1 The Competency Framework @A guide for IAEA managers and staff1 INTRODUCTION..31. CORE VALUES ..82. CORE COMPETENCIES .. 10 COMMUNICATION .. 11 TEAMWORK .. 12 PLANNING AND ORGANIZING .. 13 ACHIEVING RESULTS .. 143. FUNCTIONAL COMPETENCIES.. 15 LEADING AND SUPERVISING .. 16 ANALYTICAL THINKING .. 17 KNOWLEDGE SHARING AND LEARNING .. 18 JUDGEMENT/DECISION MAKING .. 19 TECHNICAL/SCIENTIFIC CREDIBILITY .. 20 CHANGE MANAGEMENT .. 21 COMMITMENT TO CONTINUOUS PROCESS IMPROVEMENT .. 22 PARTNERSHIP BUILDING .. 23 CLIENT ORIENTATION .. 24 PERSUASION AND INFLUENCING .. 25 RESILIENCE .. 26 CONTENT3 What is a Competency Framework ?
2 A Competency Framework is a model that broadly describes performance excellence within an organization. Such a Framework usually includes a number of competencies that are applied to multiple occupational roles within the organization. Each Competency defi nes, in generic terms, excellence in working behaviour; this defi nition then establishes the benchmark against which staff are assessed. A Competency Framework is a means by which organizations communicate which behaviours are required, valued, recognized and rewarded with respect to specifi c occupational roles.
3 It ensures that staff, in general, have a common understanding of the organization s values and expected excellent performance frameworks are used throughout the United Nations system, as well as in many government and private sector organizations. What are the components of the Framework ?The Agency s Competency Framework includes core values, and core and functional competencies. The defi nitions of these components are as follows:Core values are principles that infl uence people s actions and the choices they make. They are ethical standards that are based on the standards of conduct for the International civil service and are to be upheld by all competencies provide the foundation of the Framework , describing behaviours to be displayed by all staff members.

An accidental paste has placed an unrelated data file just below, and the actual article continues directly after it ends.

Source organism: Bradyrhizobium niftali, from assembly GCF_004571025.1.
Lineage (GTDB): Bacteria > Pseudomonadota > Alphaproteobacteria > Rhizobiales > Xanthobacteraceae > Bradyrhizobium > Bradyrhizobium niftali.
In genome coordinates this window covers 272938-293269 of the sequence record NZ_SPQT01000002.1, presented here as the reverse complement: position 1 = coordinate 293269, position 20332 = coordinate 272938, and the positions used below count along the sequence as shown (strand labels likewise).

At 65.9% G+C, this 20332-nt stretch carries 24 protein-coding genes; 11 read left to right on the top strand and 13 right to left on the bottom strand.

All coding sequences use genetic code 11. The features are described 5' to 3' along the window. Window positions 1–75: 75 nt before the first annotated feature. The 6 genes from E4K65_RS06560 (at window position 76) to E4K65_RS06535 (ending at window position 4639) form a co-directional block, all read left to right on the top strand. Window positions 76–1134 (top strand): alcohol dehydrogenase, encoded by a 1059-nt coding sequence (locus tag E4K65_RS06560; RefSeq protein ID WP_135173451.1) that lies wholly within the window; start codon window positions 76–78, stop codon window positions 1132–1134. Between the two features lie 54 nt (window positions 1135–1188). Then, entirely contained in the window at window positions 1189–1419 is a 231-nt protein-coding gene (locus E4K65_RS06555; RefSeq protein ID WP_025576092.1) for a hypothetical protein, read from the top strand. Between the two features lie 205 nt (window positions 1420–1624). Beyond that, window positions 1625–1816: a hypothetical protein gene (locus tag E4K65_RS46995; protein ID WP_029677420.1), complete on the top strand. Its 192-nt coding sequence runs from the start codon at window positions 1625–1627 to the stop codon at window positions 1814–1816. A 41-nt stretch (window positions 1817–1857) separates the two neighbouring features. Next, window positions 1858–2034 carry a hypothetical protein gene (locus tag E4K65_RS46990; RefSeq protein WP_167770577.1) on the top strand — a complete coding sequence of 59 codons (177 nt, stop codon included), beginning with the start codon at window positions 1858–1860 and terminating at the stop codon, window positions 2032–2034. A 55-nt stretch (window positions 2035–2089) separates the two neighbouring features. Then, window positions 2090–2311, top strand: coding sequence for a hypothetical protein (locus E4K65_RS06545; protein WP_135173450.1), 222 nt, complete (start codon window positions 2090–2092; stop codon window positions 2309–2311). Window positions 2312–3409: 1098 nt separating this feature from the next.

4 They are defi ned by occupational roles for a given competencies are defi ned by duties and responsibilities assumed by staff members for a given job. Based on the job complexity and level of responsibility, and the seniority of the occupational role, an average of three to fi ve functional competencies are assigned to a given the varied nature of its work, the Agency could adopt numerous core and functional competencies; however, following a thorough analysis of all scientifi c and administrative fi elds of work, it was decided to restrict the INTRODUCTION4number to four core competencies and eleven functional competencies.
5 The results of this analysis revealed that many competencies are shared across many positions and that a more standardized approach would ensure more effective and effi cient human resources management. The Competency Framework consists of three occupational roles for the core competencies and four occupational roles for the functional competencies. These roles refer to the primary purpose of and the relationship between jobs. For the core competencies, the occupational roles are broadly defi ned as follows: The Individual Contributor a staff member, normally without supervisory responsibility, who is accountable for his/her individual performance and contribution to the outputs of the team.